"Russia itself should have a serious interest in good relations with its neighbors in Europe," said Maas, the foreign minister. "Now at the very latest, it is the time to make a decisive contribution toward this."
In an update shortly after the findings of the test results were announced, the Charite hospital said that Navalny is still in intensive care and remains on a ventilator. But it said that he "continues to improve."
The hospital said that the chemical receptors in Navalny's nerves, which were blocked by the poison, were gradually returning to normal function, resulting in an improvement in his condition.
"Recovery is likely to be lengthy," it said in a statement. "It is still too early to gauge the long-term effects, which may arise in relation to this severe poisoning."
Navalny's allies in Russia have insisted he was deliberately poisoned by the country's authorities, accusations that the Kremlin has rejected as "empty noise."
"To poison Navalny with Novichok in 2020 would be exactly the same as leaving an autograph at a crime scene, like this one," Navalny's longtime ally and strategist Leonid Volkov said in a tweet that featured a photo of Putin's name and a signature next to it.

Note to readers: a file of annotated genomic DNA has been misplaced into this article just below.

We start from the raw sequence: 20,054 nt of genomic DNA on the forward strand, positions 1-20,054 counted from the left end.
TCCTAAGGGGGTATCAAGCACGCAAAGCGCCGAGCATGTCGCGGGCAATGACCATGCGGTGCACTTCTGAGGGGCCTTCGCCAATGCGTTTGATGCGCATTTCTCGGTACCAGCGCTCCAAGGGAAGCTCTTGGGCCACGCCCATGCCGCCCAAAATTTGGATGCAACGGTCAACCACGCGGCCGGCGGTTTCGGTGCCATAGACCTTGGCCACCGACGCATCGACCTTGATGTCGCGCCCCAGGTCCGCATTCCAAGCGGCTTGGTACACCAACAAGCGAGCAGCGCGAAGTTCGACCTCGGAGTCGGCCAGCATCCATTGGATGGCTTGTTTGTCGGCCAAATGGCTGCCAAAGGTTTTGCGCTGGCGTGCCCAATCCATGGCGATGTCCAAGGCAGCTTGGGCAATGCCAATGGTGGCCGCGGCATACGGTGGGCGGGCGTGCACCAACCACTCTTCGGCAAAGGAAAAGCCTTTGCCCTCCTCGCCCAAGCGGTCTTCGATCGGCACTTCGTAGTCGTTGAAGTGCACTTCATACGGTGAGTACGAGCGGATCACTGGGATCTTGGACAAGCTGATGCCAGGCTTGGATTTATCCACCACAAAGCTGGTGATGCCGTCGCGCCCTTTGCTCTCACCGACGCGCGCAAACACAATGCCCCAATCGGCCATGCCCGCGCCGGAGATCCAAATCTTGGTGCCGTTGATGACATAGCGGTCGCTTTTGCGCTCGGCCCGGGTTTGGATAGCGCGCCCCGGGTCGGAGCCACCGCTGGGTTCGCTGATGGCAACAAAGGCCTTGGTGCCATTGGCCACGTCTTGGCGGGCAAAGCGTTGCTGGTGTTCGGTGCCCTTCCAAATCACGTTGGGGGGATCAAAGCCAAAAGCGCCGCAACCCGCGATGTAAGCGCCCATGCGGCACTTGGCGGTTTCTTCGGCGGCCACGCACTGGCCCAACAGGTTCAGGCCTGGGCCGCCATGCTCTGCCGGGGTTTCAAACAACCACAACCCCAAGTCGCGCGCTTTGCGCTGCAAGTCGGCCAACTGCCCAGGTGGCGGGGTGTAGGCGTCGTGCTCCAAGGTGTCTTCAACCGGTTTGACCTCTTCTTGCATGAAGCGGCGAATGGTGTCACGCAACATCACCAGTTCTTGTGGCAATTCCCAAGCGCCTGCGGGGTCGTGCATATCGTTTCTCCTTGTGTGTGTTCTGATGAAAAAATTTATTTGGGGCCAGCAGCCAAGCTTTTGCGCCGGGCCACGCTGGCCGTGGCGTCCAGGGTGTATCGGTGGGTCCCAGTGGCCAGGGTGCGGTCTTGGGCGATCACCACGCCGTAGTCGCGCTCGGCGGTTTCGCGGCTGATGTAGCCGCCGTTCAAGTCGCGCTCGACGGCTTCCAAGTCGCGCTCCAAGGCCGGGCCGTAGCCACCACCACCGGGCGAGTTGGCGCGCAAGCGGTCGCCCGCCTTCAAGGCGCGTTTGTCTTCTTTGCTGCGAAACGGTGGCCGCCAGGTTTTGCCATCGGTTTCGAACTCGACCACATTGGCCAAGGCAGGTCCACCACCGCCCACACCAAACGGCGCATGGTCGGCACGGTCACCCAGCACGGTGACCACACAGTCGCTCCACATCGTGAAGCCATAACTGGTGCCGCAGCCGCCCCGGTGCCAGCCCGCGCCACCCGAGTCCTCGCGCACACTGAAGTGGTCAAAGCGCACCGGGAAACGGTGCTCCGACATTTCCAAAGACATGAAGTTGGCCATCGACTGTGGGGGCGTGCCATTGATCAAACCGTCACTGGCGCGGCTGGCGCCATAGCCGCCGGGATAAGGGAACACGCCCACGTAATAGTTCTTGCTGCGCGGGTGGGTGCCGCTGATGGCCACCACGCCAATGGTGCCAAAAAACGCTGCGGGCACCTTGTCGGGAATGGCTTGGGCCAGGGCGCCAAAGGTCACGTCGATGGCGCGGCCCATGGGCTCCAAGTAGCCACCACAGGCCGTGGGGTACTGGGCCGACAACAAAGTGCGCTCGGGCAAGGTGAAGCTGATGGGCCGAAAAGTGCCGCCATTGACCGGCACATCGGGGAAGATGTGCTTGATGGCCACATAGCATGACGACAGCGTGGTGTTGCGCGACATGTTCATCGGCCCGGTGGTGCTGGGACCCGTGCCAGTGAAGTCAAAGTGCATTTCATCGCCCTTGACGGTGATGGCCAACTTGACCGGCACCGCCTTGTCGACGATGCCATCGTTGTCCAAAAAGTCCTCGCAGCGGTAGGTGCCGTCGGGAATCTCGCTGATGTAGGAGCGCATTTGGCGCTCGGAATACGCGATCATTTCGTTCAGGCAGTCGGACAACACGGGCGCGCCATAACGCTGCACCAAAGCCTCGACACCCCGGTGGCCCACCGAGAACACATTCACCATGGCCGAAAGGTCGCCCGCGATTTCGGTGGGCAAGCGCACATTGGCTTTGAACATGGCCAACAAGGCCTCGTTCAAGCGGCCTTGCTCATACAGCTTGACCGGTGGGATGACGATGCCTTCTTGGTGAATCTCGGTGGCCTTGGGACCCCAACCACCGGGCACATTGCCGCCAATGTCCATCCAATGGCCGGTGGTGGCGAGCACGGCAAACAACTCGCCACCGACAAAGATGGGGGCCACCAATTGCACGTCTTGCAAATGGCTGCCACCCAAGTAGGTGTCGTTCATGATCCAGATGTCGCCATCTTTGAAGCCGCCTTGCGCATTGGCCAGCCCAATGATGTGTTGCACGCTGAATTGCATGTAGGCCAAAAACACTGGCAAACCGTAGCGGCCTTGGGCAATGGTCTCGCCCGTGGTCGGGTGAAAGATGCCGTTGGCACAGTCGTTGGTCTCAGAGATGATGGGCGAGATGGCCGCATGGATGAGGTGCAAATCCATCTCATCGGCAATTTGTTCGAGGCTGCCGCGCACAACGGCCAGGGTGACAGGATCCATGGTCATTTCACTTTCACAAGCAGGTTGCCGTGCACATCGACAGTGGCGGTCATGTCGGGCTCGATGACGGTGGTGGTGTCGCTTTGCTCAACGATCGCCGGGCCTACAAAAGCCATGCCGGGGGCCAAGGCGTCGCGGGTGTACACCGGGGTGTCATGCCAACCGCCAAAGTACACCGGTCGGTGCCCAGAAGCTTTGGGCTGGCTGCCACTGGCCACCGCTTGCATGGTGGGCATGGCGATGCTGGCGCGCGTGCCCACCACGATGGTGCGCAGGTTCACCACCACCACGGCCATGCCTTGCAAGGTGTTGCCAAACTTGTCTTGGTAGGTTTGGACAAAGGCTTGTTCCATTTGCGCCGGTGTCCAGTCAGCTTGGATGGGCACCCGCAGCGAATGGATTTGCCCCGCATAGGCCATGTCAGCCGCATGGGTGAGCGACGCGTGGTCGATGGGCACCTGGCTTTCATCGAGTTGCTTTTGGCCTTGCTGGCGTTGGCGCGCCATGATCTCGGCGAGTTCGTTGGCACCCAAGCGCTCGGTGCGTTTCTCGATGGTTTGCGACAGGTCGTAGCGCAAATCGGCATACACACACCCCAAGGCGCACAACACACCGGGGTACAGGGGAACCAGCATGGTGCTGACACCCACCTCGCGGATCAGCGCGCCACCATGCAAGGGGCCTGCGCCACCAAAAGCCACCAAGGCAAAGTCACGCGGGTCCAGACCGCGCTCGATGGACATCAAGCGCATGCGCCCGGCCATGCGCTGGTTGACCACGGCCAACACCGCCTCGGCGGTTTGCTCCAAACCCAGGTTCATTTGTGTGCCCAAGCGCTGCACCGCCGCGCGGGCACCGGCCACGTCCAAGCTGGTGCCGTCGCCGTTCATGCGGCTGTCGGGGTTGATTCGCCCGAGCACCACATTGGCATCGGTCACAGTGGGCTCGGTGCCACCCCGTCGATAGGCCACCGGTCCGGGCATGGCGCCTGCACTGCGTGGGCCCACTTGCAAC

The Russian doctors who treated Navalny in Siberia have repeatedly contested the German hospital's poisoning conclusion, saying they had ruled out poisoning.
Novichok is a class of military-grade nerve agents developed by the Soviet Union at the end of the Cold War. Western weapons experts say it was only ever manufactured in Russia. After the Skripals were poisoned, Russia said the U.S., Britain and other Western countries acquired the expertise to make the nerve agent in the wake of the collapse of the Soviet Union, and that the Novichok used in that attack could have come from them.
Several Russian lawmakers have said Russia isn't manufacturing Novichok-type agents.
"Unless you are working for the military, it is impossible to be accidentally exposed," Richard Parsons, a senior lecturer in biochemical toxicology at King's College London, said. "It is unavailable from anywhere except the Russian military as far as I am aware."
Britain charged two Russians — alleged to be agents of the Russian military intelligence service GRU — in absentia with the 2018 attack that left the Skripals in critical condition and killed a British woman. Russia has refused to extradite the men to the U.K.
British police believe the nerve agent was smuggled to Britain in a counterfeit Nina Ricci perfume bottle and sprayed on the front door of Sergei Skripal's house in the city of Salisbury in southwest England.
More than three months later, the bottle was found by 48-year-old Charlie Rowley. He was hospitalized and his girlfriend, Dawn Sturgess, 44, died after being exposed to the contents.
© 2020 The Associated Press. All rights reserved.
Associated Press writers Daria Litvinova in Moscow, Jill Lawless in London and Frank Jordans in Berlin contributed to this story.